Type: Companion Dog
Height: 10 - 12.5 inches.
Weight: 8 - 10 lbs.
Life Span: 14 - 15 years.
Litter Size: 2 - 4 puppies.
Country of Origin: Germany
Activity: Very High. Mini Pinschers are extremely active and energetic.
Watch-dog: Very High. Min Pins are a fearless protector of the home.
Guard-dog: Very Low.
Description: The Miniature Pinscher, also know as the Min Pin, is a well-balanced, sturdy, compact little dog that is short-coupled and smooth-coated. They have short smooth fur that comes in colors of black, blue, red or chocolate. They have short naturally erect or drop ears, and most are often cropped, as is the tail docked. They resemble tiny Doberman Pinschers, although entirely unrelated. Min Pins are dogs who are proud, vigorous and alert. They have a lot of spirit and pizzazz; a bundle of energy. They are fun loving extroverts who are great in the show ring or make clever companions. Miniature Pinschers do well as a house dog who are at their best being the family watchdog. They have a bark that won't quit when they suspect danger is near, and they are always looking out for their family. Miniature Pinschers are not small Dobermans, but they sure can act like them. They are protective, robust and confident in nature. Affectionate and loving with their owners, their owners are their main protective priority. These little dogs are usually wary with strangers, and aggressive with other dogs. Vibrant, vivacious and perky, they are always on the go for the person or family who wants to go with them.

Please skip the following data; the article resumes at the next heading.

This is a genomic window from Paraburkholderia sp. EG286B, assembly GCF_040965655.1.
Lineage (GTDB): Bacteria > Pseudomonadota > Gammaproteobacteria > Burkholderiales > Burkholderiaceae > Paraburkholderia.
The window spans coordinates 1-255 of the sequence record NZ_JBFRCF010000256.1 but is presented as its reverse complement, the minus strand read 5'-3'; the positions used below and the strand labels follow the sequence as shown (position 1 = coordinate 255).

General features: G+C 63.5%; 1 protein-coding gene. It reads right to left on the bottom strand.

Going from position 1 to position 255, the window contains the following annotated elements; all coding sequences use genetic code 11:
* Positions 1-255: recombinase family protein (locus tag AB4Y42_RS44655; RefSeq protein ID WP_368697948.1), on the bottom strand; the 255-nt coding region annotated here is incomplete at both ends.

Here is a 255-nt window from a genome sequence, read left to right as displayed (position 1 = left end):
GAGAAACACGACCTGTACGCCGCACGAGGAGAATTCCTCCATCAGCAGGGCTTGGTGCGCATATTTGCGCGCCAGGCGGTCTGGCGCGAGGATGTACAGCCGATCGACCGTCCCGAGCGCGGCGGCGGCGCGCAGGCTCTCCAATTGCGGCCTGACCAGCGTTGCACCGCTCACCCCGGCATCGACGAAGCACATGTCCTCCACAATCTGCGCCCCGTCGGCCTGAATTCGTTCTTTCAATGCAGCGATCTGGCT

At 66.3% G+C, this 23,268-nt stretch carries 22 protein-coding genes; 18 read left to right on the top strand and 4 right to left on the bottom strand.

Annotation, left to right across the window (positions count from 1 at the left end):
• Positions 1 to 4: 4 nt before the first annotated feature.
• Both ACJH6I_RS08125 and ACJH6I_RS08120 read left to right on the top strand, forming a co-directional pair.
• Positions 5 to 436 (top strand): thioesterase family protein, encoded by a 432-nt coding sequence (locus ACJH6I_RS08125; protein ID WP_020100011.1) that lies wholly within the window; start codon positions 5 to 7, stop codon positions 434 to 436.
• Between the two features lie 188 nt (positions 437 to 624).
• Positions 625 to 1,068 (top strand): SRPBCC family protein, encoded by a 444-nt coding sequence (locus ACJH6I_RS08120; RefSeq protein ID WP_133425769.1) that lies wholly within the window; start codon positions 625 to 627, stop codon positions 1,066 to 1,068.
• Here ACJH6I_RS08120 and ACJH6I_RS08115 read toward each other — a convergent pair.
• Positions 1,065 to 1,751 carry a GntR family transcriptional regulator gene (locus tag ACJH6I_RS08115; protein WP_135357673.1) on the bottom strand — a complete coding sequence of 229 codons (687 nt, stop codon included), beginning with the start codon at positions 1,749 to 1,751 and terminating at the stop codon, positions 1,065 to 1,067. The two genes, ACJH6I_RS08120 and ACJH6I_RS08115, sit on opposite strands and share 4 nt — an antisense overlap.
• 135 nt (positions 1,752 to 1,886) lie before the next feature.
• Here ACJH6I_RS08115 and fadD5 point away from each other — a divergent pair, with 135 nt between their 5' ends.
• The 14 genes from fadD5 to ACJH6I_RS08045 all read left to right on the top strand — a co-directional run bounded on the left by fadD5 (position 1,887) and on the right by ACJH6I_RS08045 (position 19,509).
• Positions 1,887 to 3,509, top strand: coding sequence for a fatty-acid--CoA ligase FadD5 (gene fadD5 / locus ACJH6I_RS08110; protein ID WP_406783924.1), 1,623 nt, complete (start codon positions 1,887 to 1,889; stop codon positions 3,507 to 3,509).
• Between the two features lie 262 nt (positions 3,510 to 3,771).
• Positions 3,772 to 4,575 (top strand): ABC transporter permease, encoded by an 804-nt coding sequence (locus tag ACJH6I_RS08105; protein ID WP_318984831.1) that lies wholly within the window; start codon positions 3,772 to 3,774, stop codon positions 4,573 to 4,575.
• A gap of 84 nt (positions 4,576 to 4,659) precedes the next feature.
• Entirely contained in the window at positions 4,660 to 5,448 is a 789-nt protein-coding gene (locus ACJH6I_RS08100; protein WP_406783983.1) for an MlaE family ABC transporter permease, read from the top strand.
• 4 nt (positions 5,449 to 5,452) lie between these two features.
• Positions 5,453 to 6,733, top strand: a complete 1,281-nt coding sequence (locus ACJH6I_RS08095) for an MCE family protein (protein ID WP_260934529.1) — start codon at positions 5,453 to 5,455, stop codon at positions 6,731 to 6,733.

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Other Names: Reh Pinscher, Zwergpinscher, Mini Pin, Min Pin
Colors: Black, blue, stag red (red with an intermix of black hairs), or chocolate. They can also come in combinations of black and tan or chocolate and tan, with tan markings on the chest, legs, face and eyebrows.
Coat: Hard, smooth, straight and short coat.
Temperament: Miniature Pinschers are lively and alert. They are very protective and watchful, making them good watch dogs. They are noisy dogs, barking at anything unusual. Mini Pins are perky and upbeat, but can be aggressive with other dogs and wary around strangers. They will react to provocation. They are not guard dogs, however, and would probably only be able to bite someone's ankle. Although protective, they are naturally sweet dogs. They are loyal and mostly inside dogs. They are strong-willed, difficult to train, and very curious. This breed is not for the weak-willed, or for the old woman who wants to spoil her puppy. They will take over the house if given the chance.
With Children: Yes, they are good with children provided they are not pestered. Also make sure the children know that this dog is very small and fragile.
With Pets: Yes, good with other pets, but can be dog aggressive.
Special Skills: Family pet.